In reviewing the literature regarding Personal Learning Environments (PLE) and Learning Management Systems (LMS) I found myself returning again and again to my own experiences with both. At this point, I have used most of the LMS options either as a student or teacher.
I finished my graduate degree with a series of online courses using WebCT, finding it to be reasonably effective but awfully clunky. Granted, this was about six years ago and WebCT was soon to be cannibalized. For the last three years, I taught an all online course using BlackBoard and found it also to be reasonably effective but increasingly limited as I got more familiar with it. This year that same course has migrated to Desire to Learn, which is a fairly decent upgrade over the BlackBoard experience, but not without its limitations. Lastly, I have spent the last two years using Moodle for a couple of different teaching purposes, most notably as the online hub for a hybrid or blended course, depending on the preferred term.
What I kept thinking, as I took stock of all of these experiences, is how in every case I was never asked about the LMS. It was always provided as the only option. I understand this to a small degree being the student, but not so much as a teacher.
Each LMS has its pros and cons, of course, but the truth is the differences are not so great. They are all a bit awkward to use and lack almost all of the elegance that the web can offer. From a visual design standpoint alone, all leave a lot to be desired, despite the customizable options. Some offer more flexibility than others but none of them really give students any genuine customization options. Ultimately, however, I find them all to be terribly restrictive and, as George Siemens put it, more management less learning systems.
What’s more what I have been thinking more and more of late is how a lot of the tools and functionality of LMSs are designed to solve educational challenges that seem somewhat dated, stronger in working with pedagogical models from which I personally have been using less and less. For example, all of these systems make it fairly easy to distribute curricular content in a top-down, knowledge is a product, manner. They often function as little more than as an alternative textbook. While there certainly remains a place for this in many courses there are innumerably cheaper and easier ways to accomplish this.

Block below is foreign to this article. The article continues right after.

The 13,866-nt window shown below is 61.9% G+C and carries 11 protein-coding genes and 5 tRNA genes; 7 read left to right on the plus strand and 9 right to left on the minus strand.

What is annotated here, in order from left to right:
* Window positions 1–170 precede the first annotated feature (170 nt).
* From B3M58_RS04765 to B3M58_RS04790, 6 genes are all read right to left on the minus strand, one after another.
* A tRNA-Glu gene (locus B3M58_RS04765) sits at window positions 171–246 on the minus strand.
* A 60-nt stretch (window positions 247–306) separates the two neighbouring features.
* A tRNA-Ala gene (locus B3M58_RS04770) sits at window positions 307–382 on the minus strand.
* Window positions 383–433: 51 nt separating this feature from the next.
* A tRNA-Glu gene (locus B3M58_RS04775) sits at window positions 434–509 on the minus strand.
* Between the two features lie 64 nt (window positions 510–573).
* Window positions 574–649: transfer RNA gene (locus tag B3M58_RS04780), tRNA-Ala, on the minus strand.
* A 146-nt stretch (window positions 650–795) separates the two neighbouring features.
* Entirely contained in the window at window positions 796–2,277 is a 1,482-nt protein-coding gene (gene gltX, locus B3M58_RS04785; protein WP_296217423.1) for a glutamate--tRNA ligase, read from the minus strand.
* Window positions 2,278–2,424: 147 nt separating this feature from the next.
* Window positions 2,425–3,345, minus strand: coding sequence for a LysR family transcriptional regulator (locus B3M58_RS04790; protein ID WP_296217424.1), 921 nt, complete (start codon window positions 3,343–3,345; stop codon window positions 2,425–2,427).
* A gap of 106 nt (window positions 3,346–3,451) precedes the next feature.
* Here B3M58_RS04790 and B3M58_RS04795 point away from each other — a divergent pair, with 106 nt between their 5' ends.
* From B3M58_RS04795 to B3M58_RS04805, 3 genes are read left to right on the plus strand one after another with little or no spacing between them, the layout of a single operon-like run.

Additionally, a major component in all is the ability to create tasks like quizzes and other assessments, but most often these are assessment models that are not of much use to me. I have wondered recently if all LMSs essentially work best on a pedagogical legacy that is rapidly becoming less significant or even obsolete and they are not really appropriate to learning or education as we would like it to be.
Apart from the technical limitations, in every experience the ownership of content is very clearly a point of contention. In each of my teaching experiences the institutions make it clear that in providing the LMS they make some claim to the ownership of the content. This is considerably problematic and a serious attack on the disposition of openness that Martin Weller advocates, one that I find attractive and inclined to support.
Prior to teaching with any of these systems, I would cobble together various preferred web tools to use with my students, including blogs for distributing class information, wikis for student content production, and occasional discussion boards for threaded conversation, among others. I have even used the more expansive Ning a few different times, until they began to charge for its use. Usually, I used free tools individually that I thought were good at doing one thing really well. This eclectic “system” mirrored my own approach to creating my PLE.
I find myself drawn more and more to the notion of the PLE. Of course I have been engaged in developing my own PLE for quite some time which makes me partial. However, the core aspects of the trial and error, process of discovery required to develop a PLE fosters precisely the kind of learner qualities that most educators want their students to ultimately gain. So it seems to me that the establishment of a PLE is a worthy goal of a grander education experience. In my mind using a LMS and PLE are two ways of differentiating instruction, despite the fact that neither is passive or agnostic and can shape both tasks and thought.
Still, there has to be a place for a better more sophisticated LMS. There is no question that a LMS offers educators a lower point of entry for moving into the digital realm. Moreover, I am convinced that more and more educational experiences are going to exist in some kind of hybrid or blended form. So it will become increasingly necessary for institutions to provide some LMS options. Yet, I echo Ewan Mackintosh‘s concerns that when an LMS is rolled out as the only sanctioned solution for an institution that it becomes a de facto ceiling rather than a floor. The truth is most LMS solutions are all too tidy and tightly controlled with no easy way to move or extract content. They possess nearly none of the messy realities of learning.
Tags: BlackBoard, blogging, Desire to Learn, education, Ewan Mackintosh, George Siemens, learning, Learning Management Systems, LMS, Martin Weller, Moodle, Personal Learning Environment, PLE, PLENK2010, teaching, WebCT